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By James J. Barney
Associate Professor of Legal Studies, School of Security and Global Studies, American Military University
In 1925, in the aftermath of World War I, the American Legion in Bladensburg, Maryland, constructed a 40-foot monument in the form of a Celtic-Latin cross to recognize the sacrifice of the 49 local men who died during the war.
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The monument that now stands on state land in a small park surrounded by busy crossroads contains an inscription celebrating the men who died with the words Valor, Endurance, Courage and Devotion.
After standing unchallenged for more than 90 years, the cross became an object of litigation when an activist organization called American Humanist Association (AHA), which advocates for a strict separation between church and state, was offended by the monument’s cross shape and sued. The AHA argument was that the presence of the monument on state property violates the establishment clause of the First Amendment.
In a 1971 case, Lemon v. Kurtzman, 403 U.S. 602 (1971), the United States Supreme Court established a three-part test that examined the purpose, effect and relationship created between religion and a state by the law in question.
The district court, relying on the three-part test, held that although the memorial was in the shape of a cross, it had a predominately secular purpose.
But in a 2-1 decision, the Fourth Circuit Court disagreed and held that the cross was, at its core, a religious symbol associated with Christianity. The monument therefore constituted an endorsement of religion and the court directed that the monument be moved or altered.
The case then went to the United States Supreme Court consolidated as American Legion v. American Humanist Association and Maryland–National Capital Park and Planning Commission v. American Humanist Association.
Known simply as the “Peace Cross case,” it provided Supreme Court observers with one of the first opportunities to assess the impact of the two Justices appointed by President Trump, Justices Brent Kavanaugh and Neil Gorsuch, on First Amendment jurisprudence.
On June 20, the Supreme Court issued its decision, one of the most significant of the current Supreme Court term.
In a 7-2 decision that has sparked a tremendous amount of commentary and criticism, the Supreme Court reversed the Fourth Circuit ruling and found that the monument should remain in place. More significantly, a majority of the Justices sharply criticized the Lemon case and seriously limited its applicability.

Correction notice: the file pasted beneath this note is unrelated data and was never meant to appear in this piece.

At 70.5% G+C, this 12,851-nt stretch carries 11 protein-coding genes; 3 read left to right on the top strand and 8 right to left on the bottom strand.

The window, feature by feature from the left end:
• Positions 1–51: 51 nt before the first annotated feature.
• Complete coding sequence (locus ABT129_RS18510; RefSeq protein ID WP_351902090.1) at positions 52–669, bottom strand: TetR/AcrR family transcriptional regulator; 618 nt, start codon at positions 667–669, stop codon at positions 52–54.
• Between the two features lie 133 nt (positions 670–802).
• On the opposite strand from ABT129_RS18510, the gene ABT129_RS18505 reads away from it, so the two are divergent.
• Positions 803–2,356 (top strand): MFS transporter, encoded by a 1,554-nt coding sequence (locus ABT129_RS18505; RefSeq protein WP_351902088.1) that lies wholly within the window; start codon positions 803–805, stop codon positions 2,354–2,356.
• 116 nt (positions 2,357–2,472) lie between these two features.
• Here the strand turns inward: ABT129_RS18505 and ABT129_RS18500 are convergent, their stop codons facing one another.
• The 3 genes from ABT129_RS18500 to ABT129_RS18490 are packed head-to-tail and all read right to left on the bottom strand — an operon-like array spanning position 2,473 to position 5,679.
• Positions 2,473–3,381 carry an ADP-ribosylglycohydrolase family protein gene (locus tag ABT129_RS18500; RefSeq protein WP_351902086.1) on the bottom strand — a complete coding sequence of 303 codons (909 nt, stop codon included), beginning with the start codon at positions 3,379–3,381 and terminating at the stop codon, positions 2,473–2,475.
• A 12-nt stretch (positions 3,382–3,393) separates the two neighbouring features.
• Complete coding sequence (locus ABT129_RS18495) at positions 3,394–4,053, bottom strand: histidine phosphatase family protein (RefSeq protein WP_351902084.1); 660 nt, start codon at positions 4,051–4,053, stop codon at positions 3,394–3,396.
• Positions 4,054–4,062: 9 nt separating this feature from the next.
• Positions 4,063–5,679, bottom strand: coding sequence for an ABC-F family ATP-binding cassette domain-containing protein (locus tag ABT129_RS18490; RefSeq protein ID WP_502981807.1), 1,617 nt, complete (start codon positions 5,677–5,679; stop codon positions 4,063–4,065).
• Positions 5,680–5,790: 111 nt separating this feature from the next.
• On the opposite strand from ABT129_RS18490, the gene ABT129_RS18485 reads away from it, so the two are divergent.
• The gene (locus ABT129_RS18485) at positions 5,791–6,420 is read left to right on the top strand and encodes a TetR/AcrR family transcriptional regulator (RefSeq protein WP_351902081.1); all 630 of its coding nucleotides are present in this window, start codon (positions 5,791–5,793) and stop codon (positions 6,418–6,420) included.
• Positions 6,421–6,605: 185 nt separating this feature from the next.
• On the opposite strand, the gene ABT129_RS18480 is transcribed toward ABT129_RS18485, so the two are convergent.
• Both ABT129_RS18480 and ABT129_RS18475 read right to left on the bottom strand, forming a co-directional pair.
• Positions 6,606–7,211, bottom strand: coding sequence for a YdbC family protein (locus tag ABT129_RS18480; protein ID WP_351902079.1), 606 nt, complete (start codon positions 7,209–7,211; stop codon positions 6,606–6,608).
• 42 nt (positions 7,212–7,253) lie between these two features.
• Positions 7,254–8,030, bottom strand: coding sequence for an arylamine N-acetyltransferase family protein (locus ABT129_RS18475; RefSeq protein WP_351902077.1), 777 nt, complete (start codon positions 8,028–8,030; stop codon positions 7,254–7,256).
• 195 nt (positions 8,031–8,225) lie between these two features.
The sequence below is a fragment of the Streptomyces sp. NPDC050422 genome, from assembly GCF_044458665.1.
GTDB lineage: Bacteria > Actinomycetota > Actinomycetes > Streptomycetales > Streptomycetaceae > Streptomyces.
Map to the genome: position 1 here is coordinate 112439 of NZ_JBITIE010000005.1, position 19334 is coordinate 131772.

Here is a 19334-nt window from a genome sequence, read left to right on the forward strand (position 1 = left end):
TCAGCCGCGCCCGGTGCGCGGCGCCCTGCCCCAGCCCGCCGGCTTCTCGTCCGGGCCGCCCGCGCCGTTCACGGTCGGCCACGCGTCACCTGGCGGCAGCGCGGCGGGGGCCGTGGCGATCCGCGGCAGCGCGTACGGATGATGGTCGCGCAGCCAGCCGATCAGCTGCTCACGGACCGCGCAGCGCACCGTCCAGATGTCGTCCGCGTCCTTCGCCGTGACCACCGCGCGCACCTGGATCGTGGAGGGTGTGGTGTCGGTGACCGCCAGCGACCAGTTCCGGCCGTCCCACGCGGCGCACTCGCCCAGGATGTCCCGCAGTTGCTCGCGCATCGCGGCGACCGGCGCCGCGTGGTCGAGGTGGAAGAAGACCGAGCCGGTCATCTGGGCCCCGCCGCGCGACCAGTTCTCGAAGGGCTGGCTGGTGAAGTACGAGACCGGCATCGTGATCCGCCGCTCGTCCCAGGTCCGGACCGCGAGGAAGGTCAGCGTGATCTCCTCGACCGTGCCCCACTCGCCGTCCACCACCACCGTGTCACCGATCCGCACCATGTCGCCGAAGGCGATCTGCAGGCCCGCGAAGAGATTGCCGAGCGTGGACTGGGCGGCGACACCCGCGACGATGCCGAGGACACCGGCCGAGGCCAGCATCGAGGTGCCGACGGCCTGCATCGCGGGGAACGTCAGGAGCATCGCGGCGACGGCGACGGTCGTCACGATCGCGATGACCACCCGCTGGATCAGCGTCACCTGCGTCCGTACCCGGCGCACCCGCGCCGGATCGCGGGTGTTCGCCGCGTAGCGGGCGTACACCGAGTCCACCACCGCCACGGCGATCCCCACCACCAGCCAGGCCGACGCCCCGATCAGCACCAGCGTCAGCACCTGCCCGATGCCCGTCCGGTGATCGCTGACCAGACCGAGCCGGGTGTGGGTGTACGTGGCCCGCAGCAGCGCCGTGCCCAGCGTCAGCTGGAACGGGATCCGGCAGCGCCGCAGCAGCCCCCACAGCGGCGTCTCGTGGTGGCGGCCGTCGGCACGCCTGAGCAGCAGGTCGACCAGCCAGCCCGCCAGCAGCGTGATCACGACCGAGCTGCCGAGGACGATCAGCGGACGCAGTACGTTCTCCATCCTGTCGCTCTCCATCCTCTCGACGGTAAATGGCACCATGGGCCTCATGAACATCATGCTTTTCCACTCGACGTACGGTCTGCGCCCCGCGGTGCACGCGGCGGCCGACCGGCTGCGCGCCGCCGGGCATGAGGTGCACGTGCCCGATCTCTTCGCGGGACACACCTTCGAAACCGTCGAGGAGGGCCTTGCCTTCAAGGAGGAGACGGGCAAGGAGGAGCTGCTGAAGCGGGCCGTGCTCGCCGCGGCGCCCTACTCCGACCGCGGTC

The Lemon Test, the Town of Greece Test or a Coin Flip?
Legal commentators have long complained about the confusing state of First Amendment jurisprudence when evaluating the constitutionality of symbols on government property that have arguably both secular and religious meanings.
Thus, at its core, the Peace Cross Case sought to determine whether the courts should apply the three-part test in Lemon or the test established in Town of Greece v. Galloway, 572 U.S. (2014) when evaluating whether a display of symbols that have both secular and religious meanings on government land violates the Establishment Clause. The Establishment Clause states in part that “Congress shall make no law respecting an establishment of religion.”
In Town of Greece, the Supreme Court in a 5-4 decision held that a town’s practice of beginning legislative sessions with a short prayer did not violate the Establishment Clause. In reaching this decision, the Court looked at the history of the prayer, the prayer’s effect on those who subscribed to a different faith or no faith at all, and whether the prayer had a coercive effect.
Over the years, several Justices, including recently retired Justice Anthony Kennedy, have questioned whether the three-part Lemon test provides the courts with a functional way to evaluate if a law or practice has violated the Establishment Clause, especially in situations where the Supreme Court had to review the display of symbols or practices commonly associated with religions.